• Promote voluntary carbon credit systems for GHG offsets from agriculture and land use to reward farmers for their contribution.
  • Extend the scope of carbon markets to encompass the critical role of soil as a carbon sink.
  • Establish international technology assessment and sharing programmes for climate change, as well as capacity-building programmes, including the development of local and global centres of excellence.

4. Reward resource-based productivity improvements as a direct contributor to climate-change effectiveness.

  • Encourage productivity improvements – in a sustainable way – on existing agricultural land to avoid additional land clearing and give priority to the rehabilitation of degraded agricultural soils.
  • Recognise the positive contribution of sustainable land management practices through increased coordinated agricultural research.
  • Include robust methodologies and field-testing to overcome uncertainties around measurement, reporting and verification.
  • Provide incentives to farmers and other stakeholders which reward adoption of sustainable and responsible production systems, better performing technologies and the efforts of early adopters.

5. Invest in capability sharing to encourage all farmers to play a role in climate change while safeguarding local and global food security.

  • Enhance capacity building to implement sustainable land management policies and programmes.
  • Create a dedicated adaptation fund for agriculture accessible to farmers’ organisations in developing countries.

Read the full Farming First climate change policy on the Farming First site here.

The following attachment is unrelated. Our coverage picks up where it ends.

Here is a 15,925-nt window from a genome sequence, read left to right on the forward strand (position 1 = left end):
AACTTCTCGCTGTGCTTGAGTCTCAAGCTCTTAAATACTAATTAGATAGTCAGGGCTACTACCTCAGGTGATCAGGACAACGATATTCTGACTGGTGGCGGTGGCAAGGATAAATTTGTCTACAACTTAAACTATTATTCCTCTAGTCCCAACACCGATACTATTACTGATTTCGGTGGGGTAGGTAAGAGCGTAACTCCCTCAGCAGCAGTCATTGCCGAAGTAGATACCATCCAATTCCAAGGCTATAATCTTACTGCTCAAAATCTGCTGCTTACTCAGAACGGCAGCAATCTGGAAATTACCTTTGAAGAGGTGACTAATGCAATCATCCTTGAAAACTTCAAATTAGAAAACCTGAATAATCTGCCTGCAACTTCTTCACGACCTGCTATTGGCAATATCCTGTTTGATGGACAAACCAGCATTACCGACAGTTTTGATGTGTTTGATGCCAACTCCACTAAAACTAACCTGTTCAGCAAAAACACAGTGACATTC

Farming First’s Lindiwe Sibanda and Ajay Vashee Discuss Agricultural Development Support with Voice of America

LindiweIn a recent interview aired on Voice of America, Farming First’s Dr. Lindiwe Majele Sibanda and Ajay Vashee spoke about the decline in agricultural development support over the past generation and how that has impacted the global food crisis, particularly in Africa.  Dr. Sibanda said:

“As a result of diminished resources and lack of funds for agriculture, we saw declines in productivity, we saw people moving out of farming to rely more on commodities like minerals, and rely more on imports of food rather than produce their own.”

Ajay Vashee also warned that the scale of the need is tremendous, and agricultural investments need to be sustained and expanded further in order to reap the anticipated outcomes.

The broadcast also addressed the structure of the Obama administration’s intended agriculture plan, which includes $3.5 billion over the next three years to help developing-world farmers produce more food and get their products to market.

Critical to heading off the food crisis in Africa is the prioritisation of research imperatives (per Farming First’s Principle 6). Joachim von Braun, Director-General of the International Food Policy Research Institute in Washington, discussed the scale of the challenge facing global agriculture:

[I]f agricultural research and development were to increase from $5 billion a year to $15 billion, “10 years later we will have…300 million [fewer] people among the hungry poor. This is the largest benefit one can achieve with this type of investment.”

At a U.N meeting in September, U.S. Secretary of State Hillary Rodham Clinton outlined the U.S. agriculture policy: